I was excited about my early triumph, but I knew if I kept making mistakes like this, I wouldn’t catch any. Unfortunately I let this get to my head. I figured if I didn’t catch that fish, I wouldn’t catch any. Even though I consistently got bites throughout the next couple hours, I was never able to truly connect again. Everything, from my casts to my knots to my wading became rushed. I felt the need to get another fish on the line to prove that it wasn’t simply beginner’s luck.

Despite my disappointment, I still had a ton of fun. I ended up catching one little native on the least likely fly I used all day, a small attractor European nymph that I tied just before coming.

That brook trout seemed to be one of the very few I didn’t see spawning. It seems that whenever I make the trip to the Swift, some species is in a spawning mode. Earlier this year it was the rainbows that would chase each other back in forth in massive pods.

The spawning rainbows grouped up, but became nearly impossible to catch.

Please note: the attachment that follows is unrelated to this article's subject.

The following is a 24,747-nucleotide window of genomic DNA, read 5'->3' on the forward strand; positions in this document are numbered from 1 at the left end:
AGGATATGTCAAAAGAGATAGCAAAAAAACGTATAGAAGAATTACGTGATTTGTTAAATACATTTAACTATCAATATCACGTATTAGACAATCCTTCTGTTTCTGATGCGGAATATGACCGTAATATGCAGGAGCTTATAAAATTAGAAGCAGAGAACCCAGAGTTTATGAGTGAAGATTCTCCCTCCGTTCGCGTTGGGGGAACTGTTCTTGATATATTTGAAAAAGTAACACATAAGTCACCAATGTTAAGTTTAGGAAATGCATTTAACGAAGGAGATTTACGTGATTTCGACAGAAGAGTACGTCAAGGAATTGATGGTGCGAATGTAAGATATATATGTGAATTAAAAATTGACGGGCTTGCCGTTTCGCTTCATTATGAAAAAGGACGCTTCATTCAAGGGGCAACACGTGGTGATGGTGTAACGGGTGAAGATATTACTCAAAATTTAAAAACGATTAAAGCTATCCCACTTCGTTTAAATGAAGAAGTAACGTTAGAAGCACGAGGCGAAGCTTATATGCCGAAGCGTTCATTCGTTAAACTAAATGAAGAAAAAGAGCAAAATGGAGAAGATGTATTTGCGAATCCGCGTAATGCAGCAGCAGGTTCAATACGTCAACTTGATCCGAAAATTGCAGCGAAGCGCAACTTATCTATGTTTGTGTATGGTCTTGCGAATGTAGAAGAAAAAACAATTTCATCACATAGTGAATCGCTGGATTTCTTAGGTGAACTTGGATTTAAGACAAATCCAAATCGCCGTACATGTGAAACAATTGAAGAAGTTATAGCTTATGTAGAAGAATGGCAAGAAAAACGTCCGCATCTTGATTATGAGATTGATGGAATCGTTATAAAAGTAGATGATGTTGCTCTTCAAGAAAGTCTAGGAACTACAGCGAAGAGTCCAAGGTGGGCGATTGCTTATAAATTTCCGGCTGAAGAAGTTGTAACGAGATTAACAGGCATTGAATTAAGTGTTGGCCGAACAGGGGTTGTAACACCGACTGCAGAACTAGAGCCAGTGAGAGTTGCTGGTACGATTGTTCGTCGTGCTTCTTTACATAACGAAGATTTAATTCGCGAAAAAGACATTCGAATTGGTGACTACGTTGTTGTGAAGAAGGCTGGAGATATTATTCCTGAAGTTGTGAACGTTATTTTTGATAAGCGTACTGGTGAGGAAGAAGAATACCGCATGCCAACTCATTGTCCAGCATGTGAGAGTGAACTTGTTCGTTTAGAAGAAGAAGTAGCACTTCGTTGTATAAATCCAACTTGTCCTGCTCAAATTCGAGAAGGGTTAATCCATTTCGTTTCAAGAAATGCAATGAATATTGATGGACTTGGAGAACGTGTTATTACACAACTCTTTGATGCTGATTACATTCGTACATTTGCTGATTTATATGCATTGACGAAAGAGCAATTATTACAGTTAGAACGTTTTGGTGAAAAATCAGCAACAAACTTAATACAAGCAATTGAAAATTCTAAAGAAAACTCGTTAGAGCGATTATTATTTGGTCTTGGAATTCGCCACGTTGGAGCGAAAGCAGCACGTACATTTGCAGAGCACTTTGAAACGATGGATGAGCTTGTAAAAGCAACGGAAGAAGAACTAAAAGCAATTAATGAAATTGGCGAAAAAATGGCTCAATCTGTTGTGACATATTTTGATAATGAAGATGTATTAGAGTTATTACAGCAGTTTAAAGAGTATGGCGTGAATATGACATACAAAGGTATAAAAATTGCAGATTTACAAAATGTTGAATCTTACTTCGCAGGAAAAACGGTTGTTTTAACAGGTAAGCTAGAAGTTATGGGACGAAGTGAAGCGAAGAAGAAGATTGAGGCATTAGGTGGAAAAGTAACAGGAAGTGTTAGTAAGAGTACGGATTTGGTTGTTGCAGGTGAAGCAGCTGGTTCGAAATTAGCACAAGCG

Now, the brookies were on redds in groups of two’s and three’s with deep orange bellies and off-colored backs. At one spot there was even a line of redds nearly 20 feet long chock-full of trout. As tempting as it was to toss a fly to them, I refrained, and did my best to walk around. New England is the last true stronghold for these gems, and every angler should do their part to protect them. There is no excuse for endangering the lives of spawning fish when there are countless others to be caught.

Per usual, my trip to the Swift was uneventful but incredibly enjoyable. It was so crowded on this unseasonably warm Black Friday that I didn’t even make the trip to the Y-pool. Still, I was fortunate enough to catch a fish and hook many more in one of the lesser-fished sections of the Route 9 area. I still have a lot to learn about this river. I’m sure if I continue to work on it, I will eventually find some larger fish. For the time being, though, I’m pretty happy with what I’ve managed to catch. After all, it’s not too often you get to fish in an aquarium.